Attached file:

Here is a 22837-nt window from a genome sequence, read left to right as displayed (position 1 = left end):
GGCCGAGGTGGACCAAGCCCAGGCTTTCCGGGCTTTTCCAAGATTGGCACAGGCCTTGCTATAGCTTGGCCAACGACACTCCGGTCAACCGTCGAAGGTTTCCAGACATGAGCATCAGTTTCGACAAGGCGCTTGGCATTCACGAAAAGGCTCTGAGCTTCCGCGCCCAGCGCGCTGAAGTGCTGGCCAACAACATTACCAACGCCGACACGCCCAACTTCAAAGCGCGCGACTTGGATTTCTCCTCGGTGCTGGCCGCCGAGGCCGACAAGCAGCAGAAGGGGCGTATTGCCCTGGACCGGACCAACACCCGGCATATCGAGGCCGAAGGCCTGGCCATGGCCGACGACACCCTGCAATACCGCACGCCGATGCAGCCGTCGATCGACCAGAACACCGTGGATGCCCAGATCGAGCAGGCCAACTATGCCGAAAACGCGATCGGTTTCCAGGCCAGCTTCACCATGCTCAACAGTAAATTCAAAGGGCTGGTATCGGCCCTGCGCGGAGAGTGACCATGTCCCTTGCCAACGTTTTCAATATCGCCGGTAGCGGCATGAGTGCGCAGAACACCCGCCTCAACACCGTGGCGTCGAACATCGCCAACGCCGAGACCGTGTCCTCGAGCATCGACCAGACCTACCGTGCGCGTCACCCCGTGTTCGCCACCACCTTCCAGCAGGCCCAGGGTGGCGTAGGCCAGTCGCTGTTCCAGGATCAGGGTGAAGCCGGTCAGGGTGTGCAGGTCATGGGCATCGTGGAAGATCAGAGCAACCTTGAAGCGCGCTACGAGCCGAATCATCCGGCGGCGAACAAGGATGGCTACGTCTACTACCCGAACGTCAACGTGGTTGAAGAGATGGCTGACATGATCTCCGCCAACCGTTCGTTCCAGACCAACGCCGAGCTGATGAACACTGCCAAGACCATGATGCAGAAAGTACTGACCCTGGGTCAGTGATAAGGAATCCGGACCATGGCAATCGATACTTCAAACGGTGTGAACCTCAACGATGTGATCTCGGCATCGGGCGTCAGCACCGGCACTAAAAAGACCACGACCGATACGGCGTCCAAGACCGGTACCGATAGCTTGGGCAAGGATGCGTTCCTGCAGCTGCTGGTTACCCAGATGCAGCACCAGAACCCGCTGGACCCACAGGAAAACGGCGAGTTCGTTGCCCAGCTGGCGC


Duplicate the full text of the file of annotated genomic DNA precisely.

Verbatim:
Here is a 22837-nt window from a genome sequence, read left to right as displayed (position 1 = left end):
GGCCGAGGTGGACCAAGCCCAGGCTTTCCGGGCTTTTCCAAGATTGGCACAGGCCTTGCTATAGCTTGGCCAACGACACTCCGGTCAACCGTCGAAGGTTTCCAGACATGAGCATCAGTTTCGACAAGGCGCTTGGCATTCACGAAAAGGCTCTGAGCTTCCGCGCCCAGCGCGCTGAAGTGCTGGCCAACAACATTACCAACGCCGACACGCCCAACTTCAAAGCGCGCGACTTGGATTTCTCCTCGGTGCTGGCCGCCGAGGCCGACAAGCAGCAGAAGGGGCGTATTGCCCTGGACCGGACCAACACCCGGCATATCGAGGCCGAAGGCCTGGCCATGGCCGACGACACCCTGCAATACCGCACGCCGATGCAGCCGTCGATCGACCAGAACACCGTGGATGCCCAGATCGAGCAGGCCAACTATGCCGAAAACGCGATCGGTTTCCAGGCCAGCTTCACCATGCTCAACAGTAAATTCAAAGGGCTGGTATCGGCCCTGCGCGGAGAGTGACCATGTCCCTTGCCAACGTTTTCAATATCGCCGGTAGCGGCATGAGTGCGCAGAACACCCGCCTCAACACCGTGGCGTCGAACATCGCCAACGCCGAGACCGTGTCCTCGAGCATCGACCAGACCTACCGTGCGCGTCACCCCGTGTTCGCCACCACCTTCCAGCAGGCCCAGGGTGGCGTAGGCCAGTCGCTGTTCCAGGATCAGGGTGAAGCCGGTCAGGGTGTGCAGGTCATGGGCATCGTGGAAGATCAGAGCAACCTTGAAGCGCGCTACGAGCCGAATCATCCGGCGGCGAACAAGGATGGCTACGTCTACTACCCGAACGTCAACGTGGTTGAAGAGATGGCTGACATGATCTCCGCCAACCGTTCGTTCCAGACCAACGCCGAGCTGATGAACACTGCCAAGACCATGATGCAGAAAGTACTGACCCTGGGTCAGTGATAAGGAATCCGGACCATGGCAATCGATACTTCAAACGGTGTGAACCTCAACGATGTGATCTCGGCATCGGGCGTCAGCACCGGCACTAAAAAGACCACGACCGATACGGCGTCCAAGACCGGTACCGATAGCTTGGGCAAGGATGCGTTCCTGCAGCTGCTGGTTACCCAGATGCAGCACCAGAACCCGCTGGACCCACAGGAAAACGGCGAGTTCGTTGCCCAGCTGGCGC